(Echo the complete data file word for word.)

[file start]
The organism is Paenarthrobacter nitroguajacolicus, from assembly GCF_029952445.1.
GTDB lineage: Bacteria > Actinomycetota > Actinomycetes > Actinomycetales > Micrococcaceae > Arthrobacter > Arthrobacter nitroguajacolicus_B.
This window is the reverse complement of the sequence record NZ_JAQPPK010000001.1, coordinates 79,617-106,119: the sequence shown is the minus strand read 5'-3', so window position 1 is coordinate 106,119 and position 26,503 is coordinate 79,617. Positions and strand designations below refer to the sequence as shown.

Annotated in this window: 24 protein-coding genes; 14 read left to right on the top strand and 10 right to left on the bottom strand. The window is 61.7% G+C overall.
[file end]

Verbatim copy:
The organism is Paenarthrobacter nitroguajacolicus, from assembly GCF_029952445.1.
GTDB lineage: Bacteria > Actinomycetota > Actinomycetes > Actinomycetales > Micrococcaceae > Arthrobacter > Arthrobacter nitroguajacolicus_B.
This window is the reverse complement of the sequence record NZ_JAQPPK010000001.1, coordinates 79,617-106,119: the sequence shown is the minus strand read 5'-3', so window position 1 is coordinate 106,119 and position 26,503 is coordinate 79,617. Positions and strand designations below refer to the sequence as shown.

Annotated in this window: 24 protein-coding genes; 14 read left to right on the top strand and 10 right to left on the bottom strand. The window is 61.7% G+C overall.